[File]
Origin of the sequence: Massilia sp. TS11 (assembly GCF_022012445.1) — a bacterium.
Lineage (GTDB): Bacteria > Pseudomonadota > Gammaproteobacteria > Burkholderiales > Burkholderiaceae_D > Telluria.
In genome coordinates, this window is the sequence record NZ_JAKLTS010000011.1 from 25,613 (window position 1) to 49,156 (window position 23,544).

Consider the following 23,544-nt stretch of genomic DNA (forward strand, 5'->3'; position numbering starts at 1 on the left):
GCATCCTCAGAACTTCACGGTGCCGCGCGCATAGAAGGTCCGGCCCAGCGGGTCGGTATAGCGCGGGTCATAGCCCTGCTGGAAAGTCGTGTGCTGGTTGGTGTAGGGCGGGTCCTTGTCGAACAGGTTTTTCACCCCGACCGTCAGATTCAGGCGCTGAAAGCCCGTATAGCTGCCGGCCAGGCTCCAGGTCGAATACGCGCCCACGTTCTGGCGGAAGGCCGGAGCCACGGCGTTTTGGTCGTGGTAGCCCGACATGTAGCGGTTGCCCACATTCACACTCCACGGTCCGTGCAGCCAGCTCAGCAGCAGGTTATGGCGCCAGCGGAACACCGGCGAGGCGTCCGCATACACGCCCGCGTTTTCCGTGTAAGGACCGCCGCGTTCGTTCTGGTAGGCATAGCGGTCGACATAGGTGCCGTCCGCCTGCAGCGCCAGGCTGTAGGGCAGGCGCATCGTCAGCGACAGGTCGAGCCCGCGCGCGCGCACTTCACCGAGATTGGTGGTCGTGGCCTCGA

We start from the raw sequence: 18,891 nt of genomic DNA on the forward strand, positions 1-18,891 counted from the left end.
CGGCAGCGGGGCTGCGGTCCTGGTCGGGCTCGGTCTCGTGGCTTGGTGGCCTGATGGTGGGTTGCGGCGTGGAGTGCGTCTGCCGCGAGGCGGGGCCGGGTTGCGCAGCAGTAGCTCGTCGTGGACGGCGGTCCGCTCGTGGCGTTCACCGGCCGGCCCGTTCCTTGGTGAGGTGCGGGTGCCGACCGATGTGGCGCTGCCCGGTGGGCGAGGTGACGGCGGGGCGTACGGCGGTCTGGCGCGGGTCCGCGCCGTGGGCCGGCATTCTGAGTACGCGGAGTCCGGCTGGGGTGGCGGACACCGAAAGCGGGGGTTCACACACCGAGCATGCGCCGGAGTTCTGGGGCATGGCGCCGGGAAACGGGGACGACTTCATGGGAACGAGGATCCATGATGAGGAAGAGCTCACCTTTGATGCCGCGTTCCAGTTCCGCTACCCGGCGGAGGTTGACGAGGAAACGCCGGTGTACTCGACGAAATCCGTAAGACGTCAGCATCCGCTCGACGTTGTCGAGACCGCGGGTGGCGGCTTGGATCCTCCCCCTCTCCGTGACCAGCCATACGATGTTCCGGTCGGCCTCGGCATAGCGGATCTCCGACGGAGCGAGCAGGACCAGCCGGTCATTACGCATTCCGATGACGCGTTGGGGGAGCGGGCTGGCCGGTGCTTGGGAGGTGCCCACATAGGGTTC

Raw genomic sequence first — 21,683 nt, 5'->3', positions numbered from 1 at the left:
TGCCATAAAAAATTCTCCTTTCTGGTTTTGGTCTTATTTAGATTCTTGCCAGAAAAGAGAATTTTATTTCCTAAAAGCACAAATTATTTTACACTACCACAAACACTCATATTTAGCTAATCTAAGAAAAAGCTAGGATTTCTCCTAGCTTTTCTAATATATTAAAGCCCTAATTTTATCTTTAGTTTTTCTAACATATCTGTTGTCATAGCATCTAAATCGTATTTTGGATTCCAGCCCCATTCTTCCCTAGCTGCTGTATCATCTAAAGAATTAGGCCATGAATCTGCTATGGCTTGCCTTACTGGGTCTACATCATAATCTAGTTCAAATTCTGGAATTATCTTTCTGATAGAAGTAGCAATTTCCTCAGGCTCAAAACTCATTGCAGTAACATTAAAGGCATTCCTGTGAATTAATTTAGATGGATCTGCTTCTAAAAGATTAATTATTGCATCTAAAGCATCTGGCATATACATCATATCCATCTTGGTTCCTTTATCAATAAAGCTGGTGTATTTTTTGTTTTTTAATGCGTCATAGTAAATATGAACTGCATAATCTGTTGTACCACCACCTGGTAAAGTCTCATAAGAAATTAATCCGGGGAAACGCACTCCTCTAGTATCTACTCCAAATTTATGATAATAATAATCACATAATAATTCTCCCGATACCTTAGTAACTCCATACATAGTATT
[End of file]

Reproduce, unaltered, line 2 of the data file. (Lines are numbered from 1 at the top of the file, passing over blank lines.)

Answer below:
Lineage (GTDB): Bacteria > Pseudomonadota > Gammaproteobacteria > Burkholderiales > Burkholderiaceae_D > Telluria.